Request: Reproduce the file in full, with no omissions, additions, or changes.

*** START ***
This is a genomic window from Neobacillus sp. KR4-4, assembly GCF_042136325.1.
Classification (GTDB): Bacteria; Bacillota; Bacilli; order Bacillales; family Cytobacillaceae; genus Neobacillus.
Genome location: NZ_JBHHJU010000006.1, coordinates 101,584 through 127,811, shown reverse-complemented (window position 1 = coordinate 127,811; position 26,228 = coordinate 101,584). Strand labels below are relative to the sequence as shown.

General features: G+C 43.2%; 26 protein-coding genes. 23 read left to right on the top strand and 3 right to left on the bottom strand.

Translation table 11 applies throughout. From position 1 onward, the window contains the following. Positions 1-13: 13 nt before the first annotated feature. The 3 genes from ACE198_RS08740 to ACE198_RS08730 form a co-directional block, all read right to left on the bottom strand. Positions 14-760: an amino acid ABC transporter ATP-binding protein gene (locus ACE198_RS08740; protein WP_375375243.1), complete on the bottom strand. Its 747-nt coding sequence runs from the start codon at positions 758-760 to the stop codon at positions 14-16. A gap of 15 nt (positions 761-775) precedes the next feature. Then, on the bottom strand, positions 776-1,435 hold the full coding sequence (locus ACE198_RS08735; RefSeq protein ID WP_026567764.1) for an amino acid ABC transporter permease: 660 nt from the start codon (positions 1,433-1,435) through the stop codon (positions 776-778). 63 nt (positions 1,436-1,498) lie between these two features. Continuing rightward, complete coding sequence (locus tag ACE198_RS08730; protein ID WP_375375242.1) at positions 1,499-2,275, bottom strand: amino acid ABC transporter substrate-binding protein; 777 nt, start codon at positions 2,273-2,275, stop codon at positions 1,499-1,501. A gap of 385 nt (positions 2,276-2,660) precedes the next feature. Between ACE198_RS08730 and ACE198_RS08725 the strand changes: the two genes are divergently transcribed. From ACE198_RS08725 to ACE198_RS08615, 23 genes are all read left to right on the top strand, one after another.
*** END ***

This is a genomic window from Neobacillus sp. KR4-4, assembly GCF_042136325.1.
Classification (GTDB): Bacteria; Bacillota; Bacilli; order Bacillales; family Cytobacillaceae; genus Neobacillus.
Genome location: NZ_JBHHJU010000006.1, coordinates 101,584 through 127,811, shown reverse-complemented (window position 1 = coordinate 127,811; position 26,228 = coordinate 101,584). Strand labels below are relative to the sequence as shown.

General features: G+C 43.2%; 26 protein-coding genes. 23 read left to right on the top strand and 3 right to left on the bottom strand.

Translation table 11 applies throughout. From position 1 onward, the window contains the following. Positions 1-13: 13 nt before the first annotated feature. The 3 genes from ACE198_RS08740 to ACE198_RS08730 form a co-directional block, all read right to left on the bottom strand. Positions 14-760: an amino acid ABC transporter ATP-binding protein gene (locus ACE198_RS08740; protein WP_375375243.1), complete on the bottom strand. Its 747-nt coding sequence runs from the start codon at positions 758-760 to the stop codon at positions 14-16. A gap of 15 nt (positions 761-775) precedes the next feature. Then, on the bottom strand, positions 776-1,435 hold the full coding sequence (locus ACE198_RS08735; RefSeq protein ID WP_026567764.1) for an amino acid ABC transporter permease: 660 nt from the start codon (positions 1,433-1,435) through the stop codon (positions 776-778). 63 nt (positions 1,436-1,498) lie between these two features. Continuing rightward, complete coding sequence (locus tag ACE198_RS08730; protein ID WP_375375242.1) at positions 1,499-2,275, bottom strand: amino acid ABC transporter substrate-binding protein; 777 nt, start codon at positions 2,273-2,275, stop codon at positions 1,499-1,501. A gap of 385 nt (positions 2,276-2,660) precedes the next feature. Between ACE198_RS08730 and ACE198_RS08725 the strand changes: the two genes are divergently transcribed. From ACE198_RS08725 to ACE198_RS08615, 23 genes are all read left to right on the top strand, one after another.